Things that begin with A: Aqua, asylum, atrocity, Australia

The detention center on Christmas Island

A new year begins: “Australian Federal Police are investigating an allegation of sexual assault made by an asylum seeker detained on Christmas Island. An AFP spokesperson confirmed the matter was referred to the police on 27 December… Union of Christmas Island Workers’ president Gordon Thomson told Guardian Australia the allegations were made by a female asylum seeker housed in Aqua compound, one of the family compounds in the detention centre.”

Christmas Island and Aqua family compound are such lovely names for such sinister operations. Aqua and Lilac “family compounds” are part of the immense immigrant, refugee and asylum-seeker prison system Australia employs Serco to run. It’s a bad place, as reported by Serco staff, prisoners current and former, and doctors who have served on the island.

Serco staff members complain that the prisons are overcrowded and understaffed. For example, at night, 11 security workers monitor hundreds of prisoners. Women prisoners have complained, repeatedly and to no avail, of their fear for their safety.

Women prisoners fear sexual assault. They also fear systemic abuse. Pregnant women, such as Elham, are told to lower their expectations, when it comes to medical care. When asking for an ultrasound, Elham was told, “You are in detention and should not expect a lot.” Women who need to terminate their pregnancies are in even more dire conditions. Women in high-risk pregnancies are treated like everyone else, poorly and viciously. The new policy is to ship them off to even more isolated and desolate Manus Island and Nauru. If a few women die in childbirth, well … it’s the price of public policy, isn’t it?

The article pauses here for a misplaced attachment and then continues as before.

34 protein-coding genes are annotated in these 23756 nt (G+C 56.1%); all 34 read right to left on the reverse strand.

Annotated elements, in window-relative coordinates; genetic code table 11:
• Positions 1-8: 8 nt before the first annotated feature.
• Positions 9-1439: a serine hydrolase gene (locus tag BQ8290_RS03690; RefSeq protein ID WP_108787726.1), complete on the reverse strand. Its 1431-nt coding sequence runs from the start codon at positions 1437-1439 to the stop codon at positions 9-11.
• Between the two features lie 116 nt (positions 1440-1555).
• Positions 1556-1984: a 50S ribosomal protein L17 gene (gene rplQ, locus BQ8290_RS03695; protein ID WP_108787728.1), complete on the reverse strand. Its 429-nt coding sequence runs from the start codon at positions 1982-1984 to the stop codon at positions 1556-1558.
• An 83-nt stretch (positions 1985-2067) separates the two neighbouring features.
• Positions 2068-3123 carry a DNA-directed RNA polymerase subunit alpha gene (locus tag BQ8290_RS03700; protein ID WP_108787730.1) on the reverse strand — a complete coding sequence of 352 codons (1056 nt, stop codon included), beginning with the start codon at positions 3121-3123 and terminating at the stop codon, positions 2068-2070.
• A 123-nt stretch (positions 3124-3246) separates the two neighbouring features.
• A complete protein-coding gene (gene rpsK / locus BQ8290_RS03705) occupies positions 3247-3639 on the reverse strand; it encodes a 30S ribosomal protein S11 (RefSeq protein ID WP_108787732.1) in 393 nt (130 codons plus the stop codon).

Women with disabilities are treated like trash. A 30-year-old woman with severe mental disabilities was separated from her family until doctors and others forced the Government’s hand. How many others living with severe mental disabilities languish and deteriorate right now in what is effectively solitary confinement?

The stories continue: an epileptic child held without treatment for at least two months; a baby with a defective pacemaker had to wait for two months to leave the island, despite the pleas of a waiting hospital; a woman with level-five cerebral palsey who receives little to no treatment; the HIV+ person who went poof, lost in the system that is nothing more than a system of loss and losing.

The 15 doctors who wrote and presented, last month, a 92-page letter of concern describing the conditions, describe the prison island as “life-threatening” and “harmful.” They talk of the risk to lives that is endemic to the entire process. Others describe the situation as “inhumane.”

It is all of those and worse. The worse is that this system of atrocity and abuse is, around the world, business as usual. It is the situation that emerges when the State works to persuade its citizenry that immigrants are `a flood’ and, worse, `a tsunami.” When human individuals and populations become jetsam and flotsam, so much trash to be cleared before it pollutes the pristine beaches and bucolic alleyways, prisons become overcrowded. In those overcrowded prisons, women are routinely attacked. Other women are systematically abandoned to new forms of isolation and self-harm. Other women are simply lost. There is no surprise here.

Australia, along with other so-called democracies, has been building this world for decades. Another asylum is possible, isn’t it?

 

(Photo Credit: Guardian / Paula Bronstein / Getty Images)

About Dan Moshenberg

Dan Moshenberg is an organizer educator who has worked with various social movements in the United States and South Africa. Find him on Twitter at @danwibg.